True Jew: How Jesus Really Ended Up on a Roman Cross, How We Still Cover It Up

Christians must understand that for Jews the cross is a symbol of oppression

Given the history of Christian antisemitism, using the murder of 6 million Jews as a pretext for converting Jews to Christianity is mind-bogglingly offensive. As Jews commemorate Yom HaShoah on Sunday, the only proper Christian response to the Holocaust ought to be one of contrition and an acknowledgment of the ways in which Christian antisemitism prepared its ideological ground. Instead, the film That Jew Died for You uses the Holocaust for Christian propaganda, ending with a quote from the book of Isaiah that evangelical Christians have long used to explain the meaning of Jesus's death on the cross: The idea here is that Jesus's death is a punishment by God for human wickedness.

He pays the price of human sin on our behalf. This understanding of what Christians mean by salvation — known technically as penal substitutionary atonement — was actually unknown in the early church, though some Christians seem to think it is the only way of understanding the cross. They ignore the fact that it transforms God into some sort of psychopath who murders his own son as a magical way of dealing with endemic human wickedness.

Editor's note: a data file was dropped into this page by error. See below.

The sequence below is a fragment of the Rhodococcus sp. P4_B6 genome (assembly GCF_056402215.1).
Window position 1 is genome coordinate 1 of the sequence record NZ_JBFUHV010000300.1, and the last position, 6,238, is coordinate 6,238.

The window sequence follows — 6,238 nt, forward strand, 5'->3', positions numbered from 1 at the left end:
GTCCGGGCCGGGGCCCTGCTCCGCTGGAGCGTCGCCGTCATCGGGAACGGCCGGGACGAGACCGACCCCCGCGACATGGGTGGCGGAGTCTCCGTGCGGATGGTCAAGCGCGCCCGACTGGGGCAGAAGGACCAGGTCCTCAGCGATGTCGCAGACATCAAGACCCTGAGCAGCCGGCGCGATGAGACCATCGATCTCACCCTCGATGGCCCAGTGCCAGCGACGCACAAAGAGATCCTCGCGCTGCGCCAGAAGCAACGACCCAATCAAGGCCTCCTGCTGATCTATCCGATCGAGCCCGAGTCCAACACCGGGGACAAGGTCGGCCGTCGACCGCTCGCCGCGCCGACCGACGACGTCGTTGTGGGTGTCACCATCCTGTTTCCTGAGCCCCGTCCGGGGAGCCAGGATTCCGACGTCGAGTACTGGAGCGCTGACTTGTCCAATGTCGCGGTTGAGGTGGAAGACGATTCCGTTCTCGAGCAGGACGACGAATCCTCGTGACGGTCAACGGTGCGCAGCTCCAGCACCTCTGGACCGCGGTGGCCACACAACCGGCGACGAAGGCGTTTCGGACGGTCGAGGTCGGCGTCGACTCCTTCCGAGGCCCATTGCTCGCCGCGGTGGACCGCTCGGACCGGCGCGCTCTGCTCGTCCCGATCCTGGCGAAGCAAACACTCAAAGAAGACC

When set in the Holocaust, it doubles the offence by implying that the gas chambers are also a sort of payback by God for human wrongdoing. Even in terms of Christian theology, penal substitution is a mistake, not least because it doesn't give the resurrection any work to do in the economy of human salvation. Indeed, there are multiple other readings of the cross, which do not rely on this payback model but, out of respect, I am not going to go into that here.